After 9/11, this president and his closest advisers decided otherwise. Dick Cheney and Donald Rumsfeld believed presidential power was overly shackled after Nixon. They saw in 9/11 a golden opportunity to get it back. Yes, they seized emergency powers. But they seized them while claiming they had no need for congressional permission. The president, they claimed, was empowered to be judge, jury and executioner in wartime. Neither Congress nor courts could stop him from his duty to defend Americans. If that meant tearing up the Geneva conventions, violating the constitution, breaking domestic law, setting up ad hoc courts and enforcing torture, so be it. After 9/11, few dissented.
What happened last week was the return of constitutional order. The court insisted that the president needed legislative backing for prosecuting terrorists and that he was bound by the laws of warfare passed by Congress. The farcical military tribunals at Gitmo were more suited to a banana republic than the US — and they had to be scrapped. Torture is illegal in America — and the president has no authority to say otherwise. What we saw last week, in other words, was the end of a potential rival regime to constitutional government in America.
It doesn’t mean Guantanamo will close. It doesn’t mean that the president cannot detain some individuals indefinitely in wartime. It doesn’t mean the president has no right to take military actions to defend the country as he sees fit. But he must work through constitutional channels, get congressional backing and win court support. If he wants to torture prisoners, he must ask Congress to repeal the law against it.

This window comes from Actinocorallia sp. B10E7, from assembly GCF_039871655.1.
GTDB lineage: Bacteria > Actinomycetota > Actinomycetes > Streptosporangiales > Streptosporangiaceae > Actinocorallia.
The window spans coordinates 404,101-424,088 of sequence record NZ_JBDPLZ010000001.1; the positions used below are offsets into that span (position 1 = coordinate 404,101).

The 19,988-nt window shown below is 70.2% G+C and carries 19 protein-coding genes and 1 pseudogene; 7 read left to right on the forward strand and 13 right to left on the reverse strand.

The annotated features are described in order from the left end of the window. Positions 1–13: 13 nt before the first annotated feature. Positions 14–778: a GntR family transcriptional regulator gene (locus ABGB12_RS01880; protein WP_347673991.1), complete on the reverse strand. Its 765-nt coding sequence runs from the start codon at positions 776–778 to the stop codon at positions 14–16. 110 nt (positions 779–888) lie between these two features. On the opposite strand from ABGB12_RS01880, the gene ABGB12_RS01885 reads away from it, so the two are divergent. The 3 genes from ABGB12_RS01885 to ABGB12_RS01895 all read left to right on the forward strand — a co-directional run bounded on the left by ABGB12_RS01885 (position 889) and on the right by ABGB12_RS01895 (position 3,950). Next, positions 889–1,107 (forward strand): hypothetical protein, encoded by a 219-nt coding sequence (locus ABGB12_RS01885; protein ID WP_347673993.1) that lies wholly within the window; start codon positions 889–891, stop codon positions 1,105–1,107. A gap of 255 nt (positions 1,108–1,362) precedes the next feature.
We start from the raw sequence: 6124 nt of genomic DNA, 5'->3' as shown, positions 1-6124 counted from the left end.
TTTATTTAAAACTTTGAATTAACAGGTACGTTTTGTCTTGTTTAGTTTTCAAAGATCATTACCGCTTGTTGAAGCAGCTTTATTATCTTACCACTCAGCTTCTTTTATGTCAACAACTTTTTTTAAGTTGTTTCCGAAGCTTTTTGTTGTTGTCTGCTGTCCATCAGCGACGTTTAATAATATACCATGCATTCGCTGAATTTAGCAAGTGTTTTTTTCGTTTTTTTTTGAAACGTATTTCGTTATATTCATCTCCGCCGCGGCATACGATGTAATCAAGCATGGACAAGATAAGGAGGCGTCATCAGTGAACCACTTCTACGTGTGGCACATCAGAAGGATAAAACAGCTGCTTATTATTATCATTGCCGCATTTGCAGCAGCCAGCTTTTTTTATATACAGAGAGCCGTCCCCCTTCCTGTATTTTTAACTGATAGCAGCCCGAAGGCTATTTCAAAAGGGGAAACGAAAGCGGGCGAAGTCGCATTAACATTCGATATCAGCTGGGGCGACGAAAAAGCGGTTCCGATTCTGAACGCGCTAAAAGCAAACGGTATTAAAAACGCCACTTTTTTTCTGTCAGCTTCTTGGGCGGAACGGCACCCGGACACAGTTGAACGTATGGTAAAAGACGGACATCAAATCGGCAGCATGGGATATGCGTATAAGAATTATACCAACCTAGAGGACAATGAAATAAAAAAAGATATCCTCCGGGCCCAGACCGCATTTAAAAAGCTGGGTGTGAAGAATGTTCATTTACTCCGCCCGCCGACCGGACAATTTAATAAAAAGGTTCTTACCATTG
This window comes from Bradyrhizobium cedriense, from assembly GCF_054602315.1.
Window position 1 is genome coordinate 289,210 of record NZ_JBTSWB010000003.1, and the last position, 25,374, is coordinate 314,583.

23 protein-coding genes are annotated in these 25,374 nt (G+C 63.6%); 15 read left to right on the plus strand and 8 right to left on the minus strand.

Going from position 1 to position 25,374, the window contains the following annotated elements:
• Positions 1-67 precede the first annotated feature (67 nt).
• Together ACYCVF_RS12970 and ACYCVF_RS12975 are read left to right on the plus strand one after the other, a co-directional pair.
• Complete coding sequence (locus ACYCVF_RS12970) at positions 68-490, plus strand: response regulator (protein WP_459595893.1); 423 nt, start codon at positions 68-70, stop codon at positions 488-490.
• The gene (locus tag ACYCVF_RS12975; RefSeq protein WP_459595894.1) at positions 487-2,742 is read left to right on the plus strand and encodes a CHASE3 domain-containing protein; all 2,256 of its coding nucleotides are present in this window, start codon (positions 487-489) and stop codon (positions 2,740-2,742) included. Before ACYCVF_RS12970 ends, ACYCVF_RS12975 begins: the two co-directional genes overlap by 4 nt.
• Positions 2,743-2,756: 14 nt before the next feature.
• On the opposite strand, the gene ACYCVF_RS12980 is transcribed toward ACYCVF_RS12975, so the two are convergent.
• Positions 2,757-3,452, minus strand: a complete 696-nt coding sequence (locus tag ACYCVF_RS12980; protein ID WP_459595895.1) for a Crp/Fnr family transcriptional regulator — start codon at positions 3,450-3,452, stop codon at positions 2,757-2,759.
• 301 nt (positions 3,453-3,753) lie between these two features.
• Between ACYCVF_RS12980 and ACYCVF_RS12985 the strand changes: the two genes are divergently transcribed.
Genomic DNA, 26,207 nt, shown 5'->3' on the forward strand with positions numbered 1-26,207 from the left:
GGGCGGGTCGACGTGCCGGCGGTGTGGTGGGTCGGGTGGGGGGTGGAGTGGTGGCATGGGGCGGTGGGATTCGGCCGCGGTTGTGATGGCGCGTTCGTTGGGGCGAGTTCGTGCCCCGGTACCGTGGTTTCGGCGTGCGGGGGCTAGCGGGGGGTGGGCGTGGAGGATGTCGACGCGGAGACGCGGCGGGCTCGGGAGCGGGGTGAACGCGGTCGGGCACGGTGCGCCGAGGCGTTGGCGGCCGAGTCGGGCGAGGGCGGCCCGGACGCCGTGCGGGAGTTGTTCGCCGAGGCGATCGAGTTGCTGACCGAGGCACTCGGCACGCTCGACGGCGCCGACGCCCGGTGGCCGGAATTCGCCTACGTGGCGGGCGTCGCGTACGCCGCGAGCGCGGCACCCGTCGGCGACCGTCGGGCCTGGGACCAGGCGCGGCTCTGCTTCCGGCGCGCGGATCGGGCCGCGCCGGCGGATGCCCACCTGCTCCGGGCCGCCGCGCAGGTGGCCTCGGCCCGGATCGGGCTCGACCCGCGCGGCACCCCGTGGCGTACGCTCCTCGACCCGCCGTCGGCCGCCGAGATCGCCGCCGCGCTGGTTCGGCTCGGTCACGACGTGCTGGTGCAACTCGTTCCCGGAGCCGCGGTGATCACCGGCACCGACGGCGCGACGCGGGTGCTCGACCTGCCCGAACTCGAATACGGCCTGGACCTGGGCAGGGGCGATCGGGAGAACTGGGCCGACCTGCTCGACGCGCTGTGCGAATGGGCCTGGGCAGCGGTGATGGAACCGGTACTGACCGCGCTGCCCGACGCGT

Nor does the Hamdan decision end the debate over presidential power in America. The decision was written by the most senior member of the court — and the one most likely to retire next. Bush’s own appointees, Samuel Alito and John Roberts, favour the notion of an untrammelled executive power in wartime. The vote was essentially 5-4 and Bush is one nominee away from reversing it.
The conservative intelligentsia in America have also shifted dramatically from a conservatism that protects the individual from government towards a conservatism that wants to impose democracy abroad and enforce morality at home. These new conservatives are contemptuous of constitutional propriety and limited government. They believe in results, rather than following careful procedures. They will not relent after one court decision.
What will ultimately decide this battle for the soul of America will be the people who elect their own representatives to check the president. The court is as evenly balanced as it has ever been. American constitutional democracy is only marginally more secure this Sunday than last.
Can democracies fight long — let alone open-ended — wars without ceasing to be democracies? Can we fight barbarians without becoming like them? This has always been an open question, but rarely as open as today. The enemy knows no moral boundaries and no checks on its power. The West is defined by both. What we saw last week was the moment when the most powerful democracy asked itself if it could fight terror and retain its soul. The answer was yes. But the question will come again. Maybe sooner than we think.